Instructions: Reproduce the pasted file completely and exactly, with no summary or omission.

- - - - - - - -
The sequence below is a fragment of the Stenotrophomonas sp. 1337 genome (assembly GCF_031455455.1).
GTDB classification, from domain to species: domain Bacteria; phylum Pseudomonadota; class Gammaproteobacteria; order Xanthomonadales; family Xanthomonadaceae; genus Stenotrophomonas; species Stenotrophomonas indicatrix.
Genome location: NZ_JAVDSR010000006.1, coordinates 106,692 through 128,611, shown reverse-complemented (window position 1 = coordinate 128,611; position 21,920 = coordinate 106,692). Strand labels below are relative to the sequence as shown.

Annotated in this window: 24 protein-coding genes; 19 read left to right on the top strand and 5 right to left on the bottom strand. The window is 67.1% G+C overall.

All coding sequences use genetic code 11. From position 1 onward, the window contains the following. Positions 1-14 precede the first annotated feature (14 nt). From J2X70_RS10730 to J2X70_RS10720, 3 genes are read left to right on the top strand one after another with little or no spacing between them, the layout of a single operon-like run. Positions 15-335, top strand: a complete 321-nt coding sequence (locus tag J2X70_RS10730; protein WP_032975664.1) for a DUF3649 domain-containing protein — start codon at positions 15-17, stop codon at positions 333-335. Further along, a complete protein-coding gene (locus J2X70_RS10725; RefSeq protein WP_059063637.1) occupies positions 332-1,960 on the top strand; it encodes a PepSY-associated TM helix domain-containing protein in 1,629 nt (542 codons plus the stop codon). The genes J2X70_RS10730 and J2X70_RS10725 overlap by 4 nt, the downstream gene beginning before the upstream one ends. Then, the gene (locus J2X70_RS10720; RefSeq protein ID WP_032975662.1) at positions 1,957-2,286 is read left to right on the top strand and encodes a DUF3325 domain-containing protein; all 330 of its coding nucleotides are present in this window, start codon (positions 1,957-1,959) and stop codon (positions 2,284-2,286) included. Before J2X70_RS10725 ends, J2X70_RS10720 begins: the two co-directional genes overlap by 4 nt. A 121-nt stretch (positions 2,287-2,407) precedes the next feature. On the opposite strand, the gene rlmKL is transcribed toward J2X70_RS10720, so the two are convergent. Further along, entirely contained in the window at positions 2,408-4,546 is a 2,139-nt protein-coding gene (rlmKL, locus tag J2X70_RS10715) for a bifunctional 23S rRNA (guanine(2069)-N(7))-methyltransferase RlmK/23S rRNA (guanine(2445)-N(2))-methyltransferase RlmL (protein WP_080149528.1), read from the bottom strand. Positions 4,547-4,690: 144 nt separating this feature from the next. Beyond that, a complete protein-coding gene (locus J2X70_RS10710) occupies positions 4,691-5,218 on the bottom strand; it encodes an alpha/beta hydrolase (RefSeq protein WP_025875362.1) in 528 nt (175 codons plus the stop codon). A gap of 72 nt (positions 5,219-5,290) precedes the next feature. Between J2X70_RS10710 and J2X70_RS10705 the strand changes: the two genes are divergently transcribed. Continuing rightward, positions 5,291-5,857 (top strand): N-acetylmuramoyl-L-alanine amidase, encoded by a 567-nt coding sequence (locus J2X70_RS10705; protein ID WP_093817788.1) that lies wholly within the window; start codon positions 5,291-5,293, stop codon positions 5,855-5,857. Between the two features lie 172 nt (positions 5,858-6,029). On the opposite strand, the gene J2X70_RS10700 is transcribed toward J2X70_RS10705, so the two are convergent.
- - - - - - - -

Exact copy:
The sequence below is a fragment of the Stenotrophomonas sp. 1337 genome (assembly GCF_031455455.1).
GTDB classification, from domain to species: domain Bacteria; phylum Pseudomonadota; class Gammaproteobacteria; order Xanthomonadales; family Xanthomonadaceae; genus Stenotrophomonas; species Stenotrophomonas indicatrix.
Genome location: NZ_JAVDSR010000006.1, coordinates 106,692 through 128,611, shown reverse-complemented (window position 1 = coordinate 128,611; position 21,920 = coordinate 106,692). Strand labels below are relative to the sequence as shown.

Annotated in this window: 24 protein-coding genes; 19 read left to right on the top strand and 5 right to left on the bottom strand. The window is 67.1% G+C overall.

All coding sequences use genetic code 11. From position 1 onward, the window contains the following. Positions 1-14 precede the first annotated feature (14 nt). From J2X70_RS10730 to J2X70_RS10720, 3 genes are read left to right on the top strand one after another with little or no spacing between them, the layout of a single operon-like run. Positions 15-335, top strand: a complete 321-nt coding sequence (locus tag J2X70_RS10730; protein WP_032975664.1) for a DUF3649 domain-containing protein — start codon at positions 15-17, stop codon at positions 333-335. Further along, a complete protein-coding gene (locus J2X70_RS10725; RefSeq protein WP_059063637.1) occupies positions 332-1,960 on the top strand; it encodes a PepSY-associated TM helix domain-containing protein in 1,629 nt (542 codons plus the stop codon). The genes J2X70_RS10730 and J2X70_RS10725 overlap by 4 nt, the downstream gene beginning before the upstream one ends. Then, the gene (locus J2X70_RS10720; RefSeq protein ID WP_032975662.1) at positions 1,957-2,286 is read left to right on the top strand and encodes a DUF3325 domain-containing protein; all 330 of its coding nucleotides are present in this window, start codon (positions 1,957-1,959) and stop codon (positions 2,284-2,286) included. Before J2X70_RS10725 ends, J2X70_RS10720 begins: the two co-directional genes overlap by 4 nt. A 121-nt stretch (positions 2,287-2,407) precedes the next feature. On the opposite strand, the gene rlmKL is transcribed toward J2X70_RS10720, so the two are convergent. Further along, entirely contained in the window at positions 2,408-4,546 is a 2,139-nt protein-coding gene (rlmKL, locus tag J2X70_RS10715) for a bifunctional 23S rRNA (guanine(2069)-N(7))-methyltransferase RlmK/23S rRNA (guanine(2445)-N(2))-methyltransferase RlmL (protein WP_080149528.1), read from the bottom strand. Positions 4,547-4,690: 144 nt separating this feature from the next. Beyond that, a complete protein-coding gene (locus J2X70_RS10710) occupies positions 4,691-5,218 on the bottom strand; it encodes an alpha/beta hydrolase (RefSeq protein WP_025875362.1) in 528 nt (175 codons plus the stop codon). A gap of 72 nt (positions 5,219-5,290) precedes the next feature. Between J2X70_RS10710 and J2X70_RS10705 the strand changes: the two genes are divergently transcribed. Continuing rightward, positions 5,291-5,857 (top strand): N-acetylmuramoyl-L-alanine amidase, encoded by a 567-nt coding sequence (locus J2X70_RS10705; protein ID WP_093817788.1) that lies wholly within the window; start codon positions 5,291-5,293, stop codon positions 5,855-5,857. Between the two features lie 172 nt (positions 5,858-6,029). On the opposite strand, the gene J2X70_RS10700 is transcribed toward J2X70_RS10705, so the two are convergent.